A final consideration is how some climate technologies may introduce the exact opposite of moral hazard. Solar geoengineering, for example, might be considered to be so radical and controversial that the mere mention of it could motivate us to cut more carbon pollution sooner. But, of course, we must not bank on this effect. That, ironically, would be another case of falling into the moral-hazard trap.
How, then, to assess whether any given climate technology will deliver as promised? While there is no foolproof method, much can be learned from looking at the degree of decarbonization that has already been achieved. By and large, there are dozens of ways to cut emissions by 5 per cent, 10 per cent, or even 20 per cent in each industry or economic sector. Most of these involve small process changes aimed at teasing out additional efficiencies. A more efficient gas furnace, for example, will reduce your fuel bill and emissions by 10 per cent or 20 per cent overnight, and much the same can be said for a more efficient turbine at the gas plant.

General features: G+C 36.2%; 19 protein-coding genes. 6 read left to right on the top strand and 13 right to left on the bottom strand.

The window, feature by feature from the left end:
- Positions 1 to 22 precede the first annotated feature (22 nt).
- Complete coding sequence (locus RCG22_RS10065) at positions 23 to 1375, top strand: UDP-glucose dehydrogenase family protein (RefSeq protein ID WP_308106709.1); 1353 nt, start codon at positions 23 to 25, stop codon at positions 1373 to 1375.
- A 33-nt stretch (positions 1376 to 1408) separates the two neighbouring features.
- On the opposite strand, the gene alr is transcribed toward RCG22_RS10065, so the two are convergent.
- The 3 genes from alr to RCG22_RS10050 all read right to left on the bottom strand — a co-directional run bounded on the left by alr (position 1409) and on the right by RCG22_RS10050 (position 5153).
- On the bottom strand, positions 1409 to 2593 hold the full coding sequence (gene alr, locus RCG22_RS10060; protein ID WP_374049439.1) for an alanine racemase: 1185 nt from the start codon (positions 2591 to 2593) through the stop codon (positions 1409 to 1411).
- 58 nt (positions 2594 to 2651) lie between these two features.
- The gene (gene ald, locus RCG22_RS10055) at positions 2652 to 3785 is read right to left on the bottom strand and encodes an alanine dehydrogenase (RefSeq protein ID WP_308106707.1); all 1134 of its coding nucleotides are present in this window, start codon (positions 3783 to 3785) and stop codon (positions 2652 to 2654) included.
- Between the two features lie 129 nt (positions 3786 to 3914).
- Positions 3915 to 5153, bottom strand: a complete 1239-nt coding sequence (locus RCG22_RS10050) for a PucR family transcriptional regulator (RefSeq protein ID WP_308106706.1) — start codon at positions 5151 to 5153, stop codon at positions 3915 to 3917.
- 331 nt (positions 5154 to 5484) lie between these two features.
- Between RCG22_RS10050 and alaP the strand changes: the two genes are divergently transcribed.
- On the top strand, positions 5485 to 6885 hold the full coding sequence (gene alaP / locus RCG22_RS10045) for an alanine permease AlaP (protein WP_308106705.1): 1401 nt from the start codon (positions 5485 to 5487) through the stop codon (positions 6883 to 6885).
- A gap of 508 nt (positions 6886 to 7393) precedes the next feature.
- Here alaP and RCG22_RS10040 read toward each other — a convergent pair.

But making existing fossil fuel-based processes more efficient can go only so far. Moving well beyond the 20 per cent cuts to 80-90 per cent or more typically means switching from fossil fuels to zero-carbon energy sources. In most sectors, there are really only one or two ways to cut emissions by that much. In the construction sector, for example, large cuts require installing insulation and heat pumps. In steel, the two options involve green hydrogen or full-on electrification, with a closed-loop carbon-recycling system emerging as a strong contender for a third path.
The key question when considering climate moral hazard, then, is whether a technology moves a company, industry, or sector closer to implementing an 80-100 per cent solution, as opposed to a 10 per cent or 20 per cent measure that merely kicks the can down the road. Your new EV will not cut your transportation emissions to zero by itself – not until we have also decarbonized the steel used to make it, and the electricity that powers it. But it at least holds the potential to be an 80-100 per cent solution.
It is moral hazard to think that technology will save us. However, it is equally hazardous to ignore innovations that could be game changers if they are accompanied by the right kinds of policies, investments, and political commitments. Whether a climate solution creates a moral hazard has little to do with the solution itself, and everything to do with us.
Gernot Wagner is a climate economist at Columbia Business School
Copyright: Project Syndicate, 2023